Having recently watched director Johannes Grenzfurthner’s outstanding depiction of lonely frenzy, Masking Threshold, I was quite looking forward to Razzennest. Masking Threshold’s brilliance lies in its employing minimalist ingredients—dialogue, detailed images, and sound—to conjure a maximalist descent into madness. Razzennest is trademark Grenzfurthner.
We get shot after shot focused on objects—mostly crucifixes—along with mold, slime, fields of wild grass, and assorted symbols of derelict in rural Austria. If it helps, think of the Zone in Tarkovsky’s Stalker without a shot of a single human figure coupled with a running meta-commentary/plot and you have Razzennest. Grenzfurthner uses the already cliché found footage schtick and injects comedy and meta/alienation techniques which result in what I can best describe as Brechtian horror. Razzennest is the macabre humor of the court jester.
The story takes place in a recording studio. As a documentary titled “Razzennest” runs on our screens, we hear the voices of several characters engaged in an audio commentary of the film. Babette is an enthusiastic Rotten Tomatoes Approved critic interviewing “Razzennest” director Manus Oosthuizen along with his publicist, Ellen, and his DP, Hetti. We also hear the voice of the sound engineer, Pat, who’s intonation is the unctuous one affected by American radio DJs and local news anchors. Grenzfurthner effectively uses dialogue and even accents to create archetypes that serve his comedic ends.
Babette is the uninformed but politically correct American. Manus is the uber-pretentious filmmaker who pedantically corrects the pronunciation of non-German speakers. Ellen only speaks one language–Public Relations. Pat’s attempts at soothing every little problem with his smarmy intonation makes him quite the creep. And finally, there’s the unpretentious and pragmatic Hetti. Razzennest truly starts when Hetti begins vomiting. The sound of his vomit splashing on the floor is disgusting and brilliant at the same time. It is disgusting in the sense that we hear very detailed retching and splashing, and brilliant in that mere sounds, when done with such sophistication, can inspire such disgust in the viewer’s imagination without any visuals. Grenzfurthner is truly a master at using sound to craft imagery and story. Alec Empire’s eerie score also serves to create a dark oppressive mood.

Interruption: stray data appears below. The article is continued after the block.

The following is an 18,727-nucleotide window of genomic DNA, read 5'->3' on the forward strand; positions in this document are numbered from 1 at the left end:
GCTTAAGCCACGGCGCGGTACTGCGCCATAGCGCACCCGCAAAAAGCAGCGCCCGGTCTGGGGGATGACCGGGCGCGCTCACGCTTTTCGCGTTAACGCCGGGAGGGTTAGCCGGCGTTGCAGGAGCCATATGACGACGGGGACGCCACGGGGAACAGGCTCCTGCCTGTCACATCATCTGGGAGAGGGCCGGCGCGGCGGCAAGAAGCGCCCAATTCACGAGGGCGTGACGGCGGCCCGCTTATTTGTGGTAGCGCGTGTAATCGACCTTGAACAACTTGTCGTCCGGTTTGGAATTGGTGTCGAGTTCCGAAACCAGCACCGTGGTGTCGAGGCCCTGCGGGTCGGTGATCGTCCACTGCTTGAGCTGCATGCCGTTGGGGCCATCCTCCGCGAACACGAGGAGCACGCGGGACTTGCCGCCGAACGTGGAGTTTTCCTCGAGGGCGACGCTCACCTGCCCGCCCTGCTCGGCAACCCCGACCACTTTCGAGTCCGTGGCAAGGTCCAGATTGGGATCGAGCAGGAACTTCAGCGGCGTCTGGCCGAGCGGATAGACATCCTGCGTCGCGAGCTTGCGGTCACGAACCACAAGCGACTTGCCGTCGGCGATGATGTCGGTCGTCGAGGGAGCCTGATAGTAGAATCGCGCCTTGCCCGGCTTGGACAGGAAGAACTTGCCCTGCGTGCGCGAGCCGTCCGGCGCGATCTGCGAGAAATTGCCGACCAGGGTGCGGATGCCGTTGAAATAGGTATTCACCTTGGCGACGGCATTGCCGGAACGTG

But it is the sound of vomit that signals that things are not right here. “Razzennest” is a documentary composed purely of images. Those images are supposed to have some connection, in director Manus Oosthuizen’s mind, to The Thirty Years’ War. Without giving too much away, let’s just say that spirits involved in said war begin invading the studio. As things begin unravelling, Oosthuizen’s pretensions fade, and his crassness becomes evident.
Razzennest’s merits are worthy of mention. There’s an irreverent quality in Grenzfurthner that is very admirable. Here is a filmmaker that is willing to take risks and is not scared to faceplant if those risks fail. The commentary on American exceptionalism/naivete, political correctness, and artistic pretentiousness really hit the mark comedically and in terms of social commentary. Grenzfurthner’s potshots at luminaries such as Malick, Aster, and Eggers are endearingly punkish—a quality you want your indie directors to possess. However, several of the jokes in the film are bland and have no edge.
Also, the voiceover work and the character dialogue often feel stilted. If one can put aside those issues, Razzennest takes more risks, is more erudite, and is simply better than the majority of indie horror out there.
Razzennest is Wisconsin Death Trip if that film took place in the strange interzone of a studio in Echo Park, California and Rohrwald, Austria, mixed with Anselm Kiefer visuals, with added dashes of comedy—expect mentions of Nutella juxtaposed to shots of feces. If all that sounds like your kind of death trip, then turn off the lights, and enjoy Razzennest.
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